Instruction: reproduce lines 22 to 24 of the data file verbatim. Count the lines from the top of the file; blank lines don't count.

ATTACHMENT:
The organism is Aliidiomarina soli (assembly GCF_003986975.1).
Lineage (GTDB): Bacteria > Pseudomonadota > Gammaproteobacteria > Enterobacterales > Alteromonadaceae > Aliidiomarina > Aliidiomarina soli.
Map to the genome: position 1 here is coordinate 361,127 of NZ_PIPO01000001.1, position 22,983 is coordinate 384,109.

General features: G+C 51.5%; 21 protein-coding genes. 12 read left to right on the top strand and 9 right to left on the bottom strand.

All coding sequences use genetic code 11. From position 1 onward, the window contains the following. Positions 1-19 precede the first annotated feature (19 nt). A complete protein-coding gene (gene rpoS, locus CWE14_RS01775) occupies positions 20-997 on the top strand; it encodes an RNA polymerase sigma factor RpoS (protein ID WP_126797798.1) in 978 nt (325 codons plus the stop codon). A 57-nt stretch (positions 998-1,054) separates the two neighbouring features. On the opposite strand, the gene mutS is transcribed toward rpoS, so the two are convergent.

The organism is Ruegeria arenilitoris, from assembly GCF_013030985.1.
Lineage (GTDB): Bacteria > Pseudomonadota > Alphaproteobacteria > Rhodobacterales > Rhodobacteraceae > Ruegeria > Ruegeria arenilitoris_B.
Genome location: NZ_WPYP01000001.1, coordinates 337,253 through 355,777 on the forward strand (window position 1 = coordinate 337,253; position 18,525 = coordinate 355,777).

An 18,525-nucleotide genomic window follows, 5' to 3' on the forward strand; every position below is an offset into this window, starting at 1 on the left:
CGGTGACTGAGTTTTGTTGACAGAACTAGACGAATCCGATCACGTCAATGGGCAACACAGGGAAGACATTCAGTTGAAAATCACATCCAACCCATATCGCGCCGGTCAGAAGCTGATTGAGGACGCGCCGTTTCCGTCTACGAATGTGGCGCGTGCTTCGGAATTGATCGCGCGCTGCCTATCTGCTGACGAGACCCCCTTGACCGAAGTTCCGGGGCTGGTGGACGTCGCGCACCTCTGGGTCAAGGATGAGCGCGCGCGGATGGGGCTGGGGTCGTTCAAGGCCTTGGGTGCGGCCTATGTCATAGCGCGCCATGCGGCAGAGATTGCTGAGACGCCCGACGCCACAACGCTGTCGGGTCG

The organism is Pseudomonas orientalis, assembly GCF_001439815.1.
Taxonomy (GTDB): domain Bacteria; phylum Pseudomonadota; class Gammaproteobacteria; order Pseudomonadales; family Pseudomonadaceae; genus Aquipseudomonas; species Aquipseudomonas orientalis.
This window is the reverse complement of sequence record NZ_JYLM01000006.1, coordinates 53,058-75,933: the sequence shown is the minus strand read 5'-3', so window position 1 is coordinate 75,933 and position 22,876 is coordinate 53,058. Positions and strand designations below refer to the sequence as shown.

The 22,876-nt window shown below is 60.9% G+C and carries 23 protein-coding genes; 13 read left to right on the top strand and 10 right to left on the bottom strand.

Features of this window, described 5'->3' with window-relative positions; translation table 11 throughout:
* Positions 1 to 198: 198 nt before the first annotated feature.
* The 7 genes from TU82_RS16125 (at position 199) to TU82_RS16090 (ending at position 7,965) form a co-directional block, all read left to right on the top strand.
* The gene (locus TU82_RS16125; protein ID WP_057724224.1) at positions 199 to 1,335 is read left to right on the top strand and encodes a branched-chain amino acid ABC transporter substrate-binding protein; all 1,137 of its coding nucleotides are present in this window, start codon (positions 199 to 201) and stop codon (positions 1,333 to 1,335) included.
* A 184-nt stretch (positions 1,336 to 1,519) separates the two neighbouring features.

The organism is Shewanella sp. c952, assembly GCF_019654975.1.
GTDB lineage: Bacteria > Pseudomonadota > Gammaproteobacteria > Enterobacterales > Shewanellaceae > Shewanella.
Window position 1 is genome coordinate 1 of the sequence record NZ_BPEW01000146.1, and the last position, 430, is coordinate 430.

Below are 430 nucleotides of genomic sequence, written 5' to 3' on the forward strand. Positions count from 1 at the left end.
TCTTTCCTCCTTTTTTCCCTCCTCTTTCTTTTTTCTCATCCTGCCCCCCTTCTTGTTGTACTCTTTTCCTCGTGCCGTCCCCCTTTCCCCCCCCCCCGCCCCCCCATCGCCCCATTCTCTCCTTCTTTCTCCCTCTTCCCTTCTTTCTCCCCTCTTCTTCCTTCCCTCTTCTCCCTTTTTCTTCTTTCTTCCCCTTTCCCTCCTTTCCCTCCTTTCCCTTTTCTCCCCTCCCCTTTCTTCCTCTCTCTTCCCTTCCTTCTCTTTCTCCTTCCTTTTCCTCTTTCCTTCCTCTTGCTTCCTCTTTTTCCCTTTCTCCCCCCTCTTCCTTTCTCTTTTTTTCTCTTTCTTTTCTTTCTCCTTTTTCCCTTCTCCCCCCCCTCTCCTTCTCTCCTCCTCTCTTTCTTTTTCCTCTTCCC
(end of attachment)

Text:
Window position 1 is genome coordinate 1 of the sequence record NZ_BPEW01000146.1, and the last position, 430, is coordinate 430.

Below are 430 nucleotides of genomic sequence, written 5' to 3' on the forward strand. Positions count from 1 at the left end.
TCTTTCCTCCTTTTTTCCCTCCTCTTTCTTTTTTCTCATCCTGCCCCCCTTCTTGTTGTACTCTTTTCCTCGTGCCGTCCCCCTTTCCCCCCCCCCCGCCCCCCCATCGCCCCATTCTCTCCTTCTTTCTCCCTCTTCCCTTCTTTCTCCCCTCTTCTTCCTTCCCTCTTCTCCCTTTTTCTTCTTTCTTCCCCTTTCCCTCCTTTCCCTCCTTTCCCTTTTCTCCCCTCCCCTTTCTTCCTCTCTCTTCCCTTCCTTCTCTTTCTCCTTCCTTTTCCTCTTTCCTTCCTCTTGCTTCCTCTTTTTCCCTTTCTCCCCCCTCTTCCTTTCTCTTTTTTTCTCTTTCTTTTCTTTCTCCTTTTTCCCTTCTCCCCCCCCTCTCCTTCTCTCCTCCTCTCTTTCTTTTTCCTCTTCCC